Authored by Geoff Vaughan in Taxes
Published on 03-02-2009
One of the most debated issues in politics lately has been the tax the U.S. places on inheritances. More commonly referred to as the “death tax” by its critics, this levy is a tax on the “gross estate” of an individual that passes away, as it is transferred to his or her heirs. The value of this gross estate may or may not be equal to the amount in the probate estate, as there are certain things such as some life insurance proceeds and certain title to property that may not be owned by the decedent while alive, but are taxable after death. While there is generally an exclusion amount of one million dollars or more below, which taxes are not due on the estate (the amount of this exclusion varies from year to year depending on the laws in place), many people who end up owing this tax feel it very hard to part with some of the money that their benefactor worked for, and thus seek out ways to avoid the tax. And while avoiding paying taxes that are legally owed is in fact illegal and not recommended by the author, the key is to avoid having to owe the taxes in the first place. This takes some planning on the part of the owner of the assets before the time of passing to make it work successfully.
If you’re married, and the full value of your estate passes to your spouse in the event of your death, there is good news: no estate taxes will be owed no matter how large the estate is, if the surviving spouse is a U.S. citizen. If not, a special trust can be established to take advantage of this tax benefit. The bad news is that once the surviving spouse passes away, the entire estate will become taxable, minus any amount that falls under the exemption of that year.
If the decedent is passing the estate onto persons other than a spouse, one very popular way that people use to avoid owing inheritance taxes upon death is to give out tax free gifts to the future heirs while the person is still alive. Currently, this is limited to $11,000 per recipient per year. If you go over this amount, there are gift taxes that will be levied, which would defeat some of the purpose of the gifts. I say “some” of the purpose because one nice benefit of doing things this way is that the person giving the money has a chance to see the recipients enjoy the money while he or she is still alive.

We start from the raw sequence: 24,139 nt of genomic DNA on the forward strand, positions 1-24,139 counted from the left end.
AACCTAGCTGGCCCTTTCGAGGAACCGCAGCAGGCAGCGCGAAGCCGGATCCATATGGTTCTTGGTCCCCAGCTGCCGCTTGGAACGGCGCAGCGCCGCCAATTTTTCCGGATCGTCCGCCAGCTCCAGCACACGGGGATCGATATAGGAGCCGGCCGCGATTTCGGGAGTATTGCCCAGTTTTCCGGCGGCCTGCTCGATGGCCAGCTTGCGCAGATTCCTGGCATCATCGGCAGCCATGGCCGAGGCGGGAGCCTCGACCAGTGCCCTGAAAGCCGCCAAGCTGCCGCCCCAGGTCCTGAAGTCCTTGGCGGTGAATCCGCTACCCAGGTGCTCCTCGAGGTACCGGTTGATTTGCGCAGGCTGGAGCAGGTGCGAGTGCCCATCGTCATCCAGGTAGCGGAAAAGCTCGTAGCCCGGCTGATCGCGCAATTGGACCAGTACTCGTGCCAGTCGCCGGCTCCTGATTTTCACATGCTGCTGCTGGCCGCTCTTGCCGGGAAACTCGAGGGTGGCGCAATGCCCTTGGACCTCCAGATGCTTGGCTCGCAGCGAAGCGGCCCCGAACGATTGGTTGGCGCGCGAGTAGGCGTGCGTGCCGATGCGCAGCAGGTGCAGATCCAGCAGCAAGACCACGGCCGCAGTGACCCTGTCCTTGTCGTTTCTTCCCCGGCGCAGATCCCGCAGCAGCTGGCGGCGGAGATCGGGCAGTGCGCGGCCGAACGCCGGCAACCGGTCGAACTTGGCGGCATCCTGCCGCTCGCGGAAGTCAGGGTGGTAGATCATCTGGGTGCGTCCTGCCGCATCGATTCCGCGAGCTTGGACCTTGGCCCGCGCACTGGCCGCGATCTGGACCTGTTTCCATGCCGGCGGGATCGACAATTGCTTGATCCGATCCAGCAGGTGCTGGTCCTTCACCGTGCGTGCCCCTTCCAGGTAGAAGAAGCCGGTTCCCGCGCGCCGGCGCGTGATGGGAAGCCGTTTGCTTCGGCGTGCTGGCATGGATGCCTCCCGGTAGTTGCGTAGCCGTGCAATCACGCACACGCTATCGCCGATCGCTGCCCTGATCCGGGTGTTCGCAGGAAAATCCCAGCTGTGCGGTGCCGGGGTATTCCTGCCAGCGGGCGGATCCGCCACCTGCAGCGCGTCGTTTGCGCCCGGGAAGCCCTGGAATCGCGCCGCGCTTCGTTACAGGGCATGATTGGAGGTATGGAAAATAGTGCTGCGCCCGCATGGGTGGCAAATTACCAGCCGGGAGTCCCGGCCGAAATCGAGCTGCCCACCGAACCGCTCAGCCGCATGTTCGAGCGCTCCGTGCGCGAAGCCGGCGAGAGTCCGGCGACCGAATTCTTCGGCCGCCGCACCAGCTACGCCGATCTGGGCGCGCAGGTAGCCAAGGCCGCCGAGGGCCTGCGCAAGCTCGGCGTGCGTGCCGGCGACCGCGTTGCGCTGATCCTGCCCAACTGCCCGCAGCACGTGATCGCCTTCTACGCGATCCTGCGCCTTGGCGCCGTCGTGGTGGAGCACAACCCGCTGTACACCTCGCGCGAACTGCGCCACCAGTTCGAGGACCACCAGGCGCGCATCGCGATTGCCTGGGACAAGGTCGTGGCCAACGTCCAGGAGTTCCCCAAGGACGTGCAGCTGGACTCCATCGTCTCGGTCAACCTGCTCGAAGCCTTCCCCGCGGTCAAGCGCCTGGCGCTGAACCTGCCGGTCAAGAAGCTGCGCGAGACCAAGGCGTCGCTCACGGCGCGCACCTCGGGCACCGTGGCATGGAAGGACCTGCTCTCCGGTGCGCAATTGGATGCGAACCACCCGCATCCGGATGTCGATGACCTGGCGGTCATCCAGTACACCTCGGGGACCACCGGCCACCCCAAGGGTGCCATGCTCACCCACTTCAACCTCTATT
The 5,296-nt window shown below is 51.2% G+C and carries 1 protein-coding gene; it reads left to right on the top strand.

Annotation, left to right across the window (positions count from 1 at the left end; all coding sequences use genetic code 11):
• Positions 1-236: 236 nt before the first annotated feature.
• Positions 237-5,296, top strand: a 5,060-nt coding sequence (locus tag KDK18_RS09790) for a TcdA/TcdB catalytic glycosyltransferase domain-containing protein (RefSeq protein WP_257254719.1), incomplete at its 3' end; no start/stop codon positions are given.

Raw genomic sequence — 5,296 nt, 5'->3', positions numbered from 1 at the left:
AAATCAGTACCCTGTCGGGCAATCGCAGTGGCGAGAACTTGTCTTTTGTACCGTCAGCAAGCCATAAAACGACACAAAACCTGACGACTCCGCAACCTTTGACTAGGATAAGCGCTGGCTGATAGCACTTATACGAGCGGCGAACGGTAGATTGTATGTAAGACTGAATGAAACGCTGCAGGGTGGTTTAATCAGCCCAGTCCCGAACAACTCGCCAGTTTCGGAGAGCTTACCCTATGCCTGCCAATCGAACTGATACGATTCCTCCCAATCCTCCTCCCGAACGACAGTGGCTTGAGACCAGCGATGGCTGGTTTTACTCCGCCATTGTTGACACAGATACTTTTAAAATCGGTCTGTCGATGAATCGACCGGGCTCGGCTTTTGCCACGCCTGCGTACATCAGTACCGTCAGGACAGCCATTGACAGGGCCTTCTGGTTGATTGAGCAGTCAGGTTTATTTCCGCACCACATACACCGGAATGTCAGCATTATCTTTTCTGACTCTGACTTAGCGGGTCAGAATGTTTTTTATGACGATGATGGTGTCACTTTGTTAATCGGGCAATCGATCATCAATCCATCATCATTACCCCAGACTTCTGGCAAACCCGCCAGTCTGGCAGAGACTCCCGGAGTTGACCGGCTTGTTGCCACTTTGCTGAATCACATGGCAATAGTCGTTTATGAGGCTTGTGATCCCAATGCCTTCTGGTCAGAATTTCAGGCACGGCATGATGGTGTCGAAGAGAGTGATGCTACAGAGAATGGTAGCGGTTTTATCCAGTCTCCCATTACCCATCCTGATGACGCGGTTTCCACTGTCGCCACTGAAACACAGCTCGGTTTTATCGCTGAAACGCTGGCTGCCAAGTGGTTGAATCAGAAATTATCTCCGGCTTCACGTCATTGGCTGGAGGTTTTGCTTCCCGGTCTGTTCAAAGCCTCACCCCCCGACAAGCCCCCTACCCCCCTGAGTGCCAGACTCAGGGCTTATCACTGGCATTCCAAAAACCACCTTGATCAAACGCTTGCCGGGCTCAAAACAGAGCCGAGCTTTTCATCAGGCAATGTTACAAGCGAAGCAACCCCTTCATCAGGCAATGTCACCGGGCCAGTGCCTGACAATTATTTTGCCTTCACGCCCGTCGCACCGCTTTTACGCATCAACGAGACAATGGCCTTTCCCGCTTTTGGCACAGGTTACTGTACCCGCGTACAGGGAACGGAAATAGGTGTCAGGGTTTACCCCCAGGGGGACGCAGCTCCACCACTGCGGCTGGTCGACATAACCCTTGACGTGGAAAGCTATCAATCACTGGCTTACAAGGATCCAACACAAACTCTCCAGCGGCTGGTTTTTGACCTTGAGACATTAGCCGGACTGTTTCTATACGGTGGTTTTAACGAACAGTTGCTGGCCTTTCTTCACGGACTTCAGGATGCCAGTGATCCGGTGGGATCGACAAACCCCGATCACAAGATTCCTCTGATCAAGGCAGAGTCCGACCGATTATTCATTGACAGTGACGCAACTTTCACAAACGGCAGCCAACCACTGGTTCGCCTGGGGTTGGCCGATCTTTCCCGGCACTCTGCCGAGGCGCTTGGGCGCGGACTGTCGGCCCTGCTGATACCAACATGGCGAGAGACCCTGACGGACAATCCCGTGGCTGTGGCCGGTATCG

Another method is to use a living trust called a “Revocable Living Trust with an AB Provision.” By placing the money into a trust for the surviving spouse and offspring, the exemption amounts of both spouses are added together when the surviving spouse finally passes away and applied to the balance of the estate as it passes to the children. The surviving spouse has free access to the money in the trust as well, so there are no issues with he or she having to scratch out a survival just so the kids can enjoy the inheritance and pay less taxes on it.
There are other ways to do this as well, including other types of trusts that can be set up for various purposes. Whichever method is employed, you can be assured that there are ways to keep the family money in the family (at least most of it) when a couple passes away.